9. AdoptedSCAQMD NOx Inventories Tons NOx/Day Data Sources: SCAQMD AQMPs & Other Materials

  10. 25 1987 1997 20 2005 2010 15 10 5 0 Adopted SCAQMD PM 2.5 Inventories Tons PM2.5/Day Data Sources: SCAQMD AQMPs & Other Materials

  11. Inherent Efficiencies of Rail vs. Capacity 1 double stack train equals up to 280 trucks Trains are 2-4 times more fuel efficient than trucks on a ton-mile basis Fuel Efficiency Trains are 2-3 times cleaner than trucks on a ton-mile basis NOx Emissions

  12. Comparison of Mobile Source Requirements(South Coast Inventory 2010)

  13. Freight Railroads’ California Environmental Improvement Program • 1994 -- Supported the US EPA’s standards for new and re-manufactured locomotives • 1998 -- Developed enforceable MOU with ARB and US EPA to achieve accelerated reductions in Southern California • 2000 -- Created an end-user research & development program for new technologies

  14. Additional Railroad Emission Reduction Program Components • 2001 -- $5 million in funding by the railroads for particulate trap research at Southwest Research Institute • 2005 -- Concluded an MOU with the Air Resources Board to accelerate PM reductions in and around rail yards • Ongoing -- Funding & demonstrating new locomotive technologies: • Spark ignited LNG technologies • Idle reduction devices • New switch engines using truck engine technologies • Hybrid locomotives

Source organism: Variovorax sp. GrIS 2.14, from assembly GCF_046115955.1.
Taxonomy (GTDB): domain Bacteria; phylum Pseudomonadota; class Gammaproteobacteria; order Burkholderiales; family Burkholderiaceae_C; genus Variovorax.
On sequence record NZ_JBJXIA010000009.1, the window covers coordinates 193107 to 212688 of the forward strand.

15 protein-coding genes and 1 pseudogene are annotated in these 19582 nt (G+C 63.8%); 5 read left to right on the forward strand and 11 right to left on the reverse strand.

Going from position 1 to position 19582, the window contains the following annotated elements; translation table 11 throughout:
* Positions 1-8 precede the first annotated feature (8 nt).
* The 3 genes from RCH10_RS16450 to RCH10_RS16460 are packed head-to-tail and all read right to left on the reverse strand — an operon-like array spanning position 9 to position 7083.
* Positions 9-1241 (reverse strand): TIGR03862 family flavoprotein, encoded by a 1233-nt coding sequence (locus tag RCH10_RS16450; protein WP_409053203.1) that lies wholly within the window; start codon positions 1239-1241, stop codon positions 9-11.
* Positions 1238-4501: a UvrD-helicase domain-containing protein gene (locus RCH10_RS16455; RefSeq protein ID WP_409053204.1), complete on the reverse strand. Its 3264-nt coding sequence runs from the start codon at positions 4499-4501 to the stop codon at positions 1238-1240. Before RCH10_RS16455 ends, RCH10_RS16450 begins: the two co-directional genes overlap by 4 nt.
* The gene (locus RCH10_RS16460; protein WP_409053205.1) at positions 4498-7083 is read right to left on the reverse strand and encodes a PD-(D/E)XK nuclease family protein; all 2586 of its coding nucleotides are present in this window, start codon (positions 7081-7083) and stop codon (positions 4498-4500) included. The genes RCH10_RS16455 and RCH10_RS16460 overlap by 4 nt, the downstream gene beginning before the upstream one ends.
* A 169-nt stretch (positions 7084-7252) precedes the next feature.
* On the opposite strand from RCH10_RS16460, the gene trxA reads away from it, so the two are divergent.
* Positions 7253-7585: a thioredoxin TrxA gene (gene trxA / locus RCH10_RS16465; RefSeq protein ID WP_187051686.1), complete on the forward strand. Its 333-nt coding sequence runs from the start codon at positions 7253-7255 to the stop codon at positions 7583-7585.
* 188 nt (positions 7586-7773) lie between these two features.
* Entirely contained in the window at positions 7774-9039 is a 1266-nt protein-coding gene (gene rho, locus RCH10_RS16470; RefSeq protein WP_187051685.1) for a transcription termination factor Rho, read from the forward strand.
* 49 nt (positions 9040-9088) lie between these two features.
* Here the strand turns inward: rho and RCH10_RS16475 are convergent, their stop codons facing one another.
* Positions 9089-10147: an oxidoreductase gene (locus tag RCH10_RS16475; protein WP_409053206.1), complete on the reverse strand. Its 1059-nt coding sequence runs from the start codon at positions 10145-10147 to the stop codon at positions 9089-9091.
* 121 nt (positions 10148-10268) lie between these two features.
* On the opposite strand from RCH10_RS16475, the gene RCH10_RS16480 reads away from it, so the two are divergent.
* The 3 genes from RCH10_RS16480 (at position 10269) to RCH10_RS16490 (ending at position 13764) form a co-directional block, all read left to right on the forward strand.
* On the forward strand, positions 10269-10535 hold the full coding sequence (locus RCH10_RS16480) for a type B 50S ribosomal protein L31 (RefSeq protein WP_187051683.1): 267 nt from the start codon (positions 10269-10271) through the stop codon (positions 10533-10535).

15. SouthCoast Fleet Average from 1998 MOU Reductions from EPA Loco. Tiers 1 and 2 only … continental US Reductions when Loco. Tier 0 added to Tiers 1 and 2 … continental US % Reduction in loco. NOx 67% NOx reduction from South Coast Fleet Average Program in Southern California! 2000 2005 2010 Southern California commitment from the Railroads

  16. How the ARB Described the 1998 MOU “ This compliance requirement would be met by the use of only the cleanest engines within the SCAB non-attainment area by an aggressive phase-in of these engines over five years. In essence, this fleet average requirement represents the most aggressive scrappage and replacement program of any transportation source in the SCAB (in effect, 100 percent scrappage/replacement with the latest, low-emitting locomotives over 5 years from 2005-2010). It would lead to an overall emission reduction of 67 percent by 2010.” [Emphasis Added] The California State Implementation Plan for Ozone, Vol. II: The Air Resources Board's Mobile Source and Consumer Products Elements, Appendix B, at B-20 (Nov. 15, 1994).